I'm going to end this post with Jonathan Demme's film Storefront Hitchcock, who is one of my all-time favorite musicians. Here's Uncle Robyn playing the gorgeous-though-melancholy Airscape:

Needless to say, I have been a fan of Jonathan Demme since before I could legally drive. It was nice to think that this accomplished person had tastes similar to mine, producing art which showcased some of my favorite performers. His political views also tended to align with mine- he was a champion of human rights. In all, he was a remarkable spirit, and I know I will miss his continuing artistic endeavors.

Tuesday, April 25, 2017

Everything Is Political

Today, I attended the annual all-staff meeting at work. It's always a nice event, most of our staff is made up of part-time, seasonal workers, so the meeting is a really sweet reunion. After working nights and weekends all winter without seeing too many people, catching up is a lot of fun. I also had a good long talk with my new supervisor (my old supervisor retired on April 14th). I let him know about a couple of things that I am concerned about, and we made arrangements for him to stop by at night and see what my typical work experience is. We get along well, and he is 'on the same page' about certain projects I suggested.

There was an undercurrent of uncertainty, though... we are an educational not-for-profit and we have $960,000 in grant money from the National Endowment for the Humanities and the Institute of Museum and Library Services. With a regime hostile to the NEH and the NEA, this funding may disappear, putting us in the hurtbox.

I don't mention my employer by name on the blog, but I love to bring visitors to our sites when they come to the NY metro area. For instance, I have taken Major Kong to visit while he was on a delivery run. The mission of the organization is important, the values the organization espouses align with my values. Our President noted the challenges we may be facing, and told us that we weren't alone in the fight, then he urged us to call our congressional reps. He noted that Kirsten Gillibrand and Louise Slaughter are very supportive on the arts and the humanities. It was the first time that he has ever been explicitly political, but the political has become personal, and we, like many others, are fighting for our lives.

Sunday, April 23, 2017

What Do We Want? SCIENCE!

Yesterday was a great day- I took a vacation day and headed down to the NYC March for Science. I met up with
Yastreblyansky (nice to put a face to the name) at 65th and Broadway and we had to walk up to 68th St to queue up for the march due to the number of attendees. The crowd was amazing- there were a lot of really smart people, a lot of kids were in attendance with their parents and teachers. The signs were awesome, a lot of them played on Pi and the square root of negative one. Many signs, including my own, played on the whole 'Alternative Facts' dope-trope. Another popular theme was 'small hands can't grasp big facts'. One woman had a heart-wrenching sign... eight years of primary school, four years of high school, four years undergraduate college, seven years of graduate school, four years post-doc, under one year to take it away.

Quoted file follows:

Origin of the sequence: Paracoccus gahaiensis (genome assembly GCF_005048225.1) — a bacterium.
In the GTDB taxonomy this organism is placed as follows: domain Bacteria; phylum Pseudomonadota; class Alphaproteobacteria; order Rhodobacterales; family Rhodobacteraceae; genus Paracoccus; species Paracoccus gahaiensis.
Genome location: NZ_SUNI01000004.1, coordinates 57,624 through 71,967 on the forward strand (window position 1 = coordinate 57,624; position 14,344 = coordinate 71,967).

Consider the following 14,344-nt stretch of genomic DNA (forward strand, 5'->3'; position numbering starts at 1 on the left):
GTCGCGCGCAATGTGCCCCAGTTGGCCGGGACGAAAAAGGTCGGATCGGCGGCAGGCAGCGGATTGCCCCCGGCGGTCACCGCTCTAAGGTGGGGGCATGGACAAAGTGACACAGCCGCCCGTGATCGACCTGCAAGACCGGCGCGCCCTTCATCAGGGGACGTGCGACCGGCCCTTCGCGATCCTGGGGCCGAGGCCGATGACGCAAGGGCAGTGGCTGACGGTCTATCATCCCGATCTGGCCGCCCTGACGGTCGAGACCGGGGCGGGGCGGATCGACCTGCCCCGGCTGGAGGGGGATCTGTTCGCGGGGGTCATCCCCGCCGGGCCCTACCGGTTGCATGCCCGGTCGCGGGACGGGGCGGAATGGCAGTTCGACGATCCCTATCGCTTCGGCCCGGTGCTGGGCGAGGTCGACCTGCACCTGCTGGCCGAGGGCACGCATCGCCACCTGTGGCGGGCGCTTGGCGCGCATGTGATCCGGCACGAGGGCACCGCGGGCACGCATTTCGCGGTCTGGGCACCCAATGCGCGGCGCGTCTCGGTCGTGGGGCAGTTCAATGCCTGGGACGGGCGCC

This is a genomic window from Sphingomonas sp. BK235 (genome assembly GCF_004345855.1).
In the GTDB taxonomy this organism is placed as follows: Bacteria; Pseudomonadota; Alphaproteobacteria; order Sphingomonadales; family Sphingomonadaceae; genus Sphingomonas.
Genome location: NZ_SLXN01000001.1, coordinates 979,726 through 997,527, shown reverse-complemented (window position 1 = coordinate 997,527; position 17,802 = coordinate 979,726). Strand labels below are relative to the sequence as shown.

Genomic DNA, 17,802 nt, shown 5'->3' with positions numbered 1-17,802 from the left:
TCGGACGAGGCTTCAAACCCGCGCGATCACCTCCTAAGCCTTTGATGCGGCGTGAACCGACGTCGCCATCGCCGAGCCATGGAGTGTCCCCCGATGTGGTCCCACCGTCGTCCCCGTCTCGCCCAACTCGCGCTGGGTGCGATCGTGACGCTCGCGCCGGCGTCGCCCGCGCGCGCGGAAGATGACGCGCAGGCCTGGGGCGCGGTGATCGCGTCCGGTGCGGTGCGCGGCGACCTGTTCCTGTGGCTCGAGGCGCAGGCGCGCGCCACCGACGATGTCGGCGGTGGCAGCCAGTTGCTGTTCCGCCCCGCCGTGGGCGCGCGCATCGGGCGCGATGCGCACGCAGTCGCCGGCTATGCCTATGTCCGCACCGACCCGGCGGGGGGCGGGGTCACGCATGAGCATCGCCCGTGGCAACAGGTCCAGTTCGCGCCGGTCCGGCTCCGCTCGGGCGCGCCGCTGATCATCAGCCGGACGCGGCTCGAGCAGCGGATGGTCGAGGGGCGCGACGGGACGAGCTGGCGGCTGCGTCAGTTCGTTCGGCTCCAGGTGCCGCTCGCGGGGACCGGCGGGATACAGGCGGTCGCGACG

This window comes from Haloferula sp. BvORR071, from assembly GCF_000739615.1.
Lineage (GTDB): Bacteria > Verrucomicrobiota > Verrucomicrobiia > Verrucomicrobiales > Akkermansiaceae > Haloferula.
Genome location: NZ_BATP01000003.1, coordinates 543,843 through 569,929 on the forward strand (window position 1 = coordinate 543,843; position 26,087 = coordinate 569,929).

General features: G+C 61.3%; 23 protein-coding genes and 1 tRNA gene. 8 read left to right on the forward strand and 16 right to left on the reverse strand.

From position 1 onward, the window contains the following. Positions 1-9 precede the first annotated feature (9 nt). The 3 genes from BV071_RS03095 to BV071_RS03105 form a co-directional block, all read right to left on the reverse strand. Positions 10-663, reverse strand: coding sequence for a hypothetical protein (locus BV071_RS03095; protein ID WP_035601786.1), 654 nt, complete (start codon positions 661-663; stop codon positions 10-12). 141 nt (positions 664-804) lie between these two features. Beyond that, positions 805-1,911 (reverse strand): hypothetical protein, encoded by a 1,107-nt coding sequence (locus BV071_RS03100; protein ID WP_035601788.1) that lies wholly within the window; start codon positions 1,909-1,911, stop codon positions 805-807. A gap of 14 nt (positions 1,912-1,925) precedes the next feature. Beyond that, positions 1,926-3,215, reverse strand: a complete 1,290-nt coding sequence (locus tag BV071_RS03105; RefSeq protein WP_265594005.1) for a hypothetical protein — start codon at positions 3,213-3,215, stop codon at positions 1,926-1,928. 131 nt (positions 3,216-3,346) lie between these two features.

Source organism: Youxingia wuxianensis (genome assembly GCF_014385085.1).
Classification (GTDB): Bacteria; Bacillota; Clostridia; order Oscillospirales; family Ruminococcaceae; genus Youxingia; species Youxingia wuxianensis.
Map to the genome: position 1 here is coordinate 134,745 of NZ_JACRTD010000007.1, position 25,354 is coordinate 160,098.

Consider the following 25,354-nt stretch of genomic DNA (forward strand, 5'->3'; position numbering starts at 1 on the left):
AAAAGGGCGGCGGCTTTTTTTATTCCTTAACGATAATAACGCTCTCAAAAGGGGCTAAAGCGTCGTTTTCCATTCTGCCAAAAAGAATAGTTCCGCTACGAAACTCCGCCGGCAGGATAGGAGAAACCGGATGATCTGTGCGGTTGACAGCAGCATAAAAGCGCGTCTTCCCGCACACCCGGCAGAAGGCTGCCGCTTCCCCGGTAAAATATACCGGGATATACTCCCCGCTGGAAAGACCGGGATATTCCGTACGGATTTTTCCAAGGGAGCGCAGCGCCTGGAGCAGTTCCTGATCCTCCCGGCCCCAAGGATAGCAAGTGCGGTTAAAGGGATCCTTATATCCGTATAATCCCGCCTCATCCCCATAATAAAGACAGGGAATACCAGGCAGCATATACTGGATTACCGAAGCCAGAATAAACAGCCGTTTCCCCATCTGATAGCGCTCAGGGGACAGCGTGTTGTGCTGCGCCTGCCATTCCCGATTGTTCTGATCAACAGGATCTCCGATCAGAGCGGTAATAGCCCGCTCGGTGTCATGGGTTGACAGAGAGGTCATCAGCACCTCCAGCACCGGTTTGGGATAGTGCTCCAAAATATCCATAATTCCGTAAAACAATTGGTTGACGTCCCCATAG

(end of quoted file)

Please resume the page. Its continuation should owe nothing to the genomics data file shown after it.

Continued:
It was a coldish, rainy day- my sign started soaking up water before we hit Times Square- but spirits were high. It was fun meeting physicists and psychologists, and school kids, all of whom were advocating for funding science and for basing public policy on evidence-based science. There were a couple of places where the crowd started booing- passing a 9/11 'Truther' and passing the The Trump International Hotel and Tower in Columbus Circle. The march ended in Times Square, where, by happy coincidence, a samba group was drumming. The overall vibe in the Broadway pedestrian plaza was festive. I ran into Secret Science diva Dorian Devins, along with her fantastic husband and a couple of other SSC regulars. I also ran into the awesome scientist/adventurer Dr Evon Hekkala, her fantastic husband, and their lovely children. I had a great conversation with some folks from Jersey who had met at the NYC Women's March and were continuing their resistance activities (nevertheless, they persisted). I also ran into an alumnus from my Prestigious Bastion of Prestige who had graduated a few years ahead of my enrollment, but we had several biology professors in common. We must have spent an hour shooting the breeze about the teachers we had in common, about current mutual acquaintances. He hinted to me that Morbid Anatomy might be rising, Phoenix-like, from the ashes.

Finally, around 3PM, I decided that, in desperate need of a piss-break, I would retreat to the shelter of a tavern. After a warming shot of Tullamore Dew, I was fortified for the subway ride back to the Bronx- I passed small groups from the march and we greeted each other warmly. I walked all the back to Columbus Circle, and there were a bunch of Fordham University students hanging out outside the subway station. We shouted one of the slogans from the march:


Thursday, April 20, 2017


This Saturday, I am planning on attending the NYC March for Science, so I registered tonight. My great and good friends at the Secret Science Club are planning on attending, though I imagine that any attempt to organize a group ahead of time would be like herding cats. Suffice it to say, the rally starts at 10:30AM at Central Park West and 62nd St, so any of the SSC regulars can rally there.

Longtime readers will know of my love for science, and my feeble layperson's attempts to promote it. It's time to put my moxie where my mouth is and to step up for evidence-based policy. If you are in the NY Metro Area, and are planning on attending, please let me know. I'll be the guy who looks a lot like the profile picture at the right, so I won't be that hard to find.

And on a lighter note, here's a whimsical number from nerd-approved They Might Be Giants:

That might be considered an unofficial theme song for the march.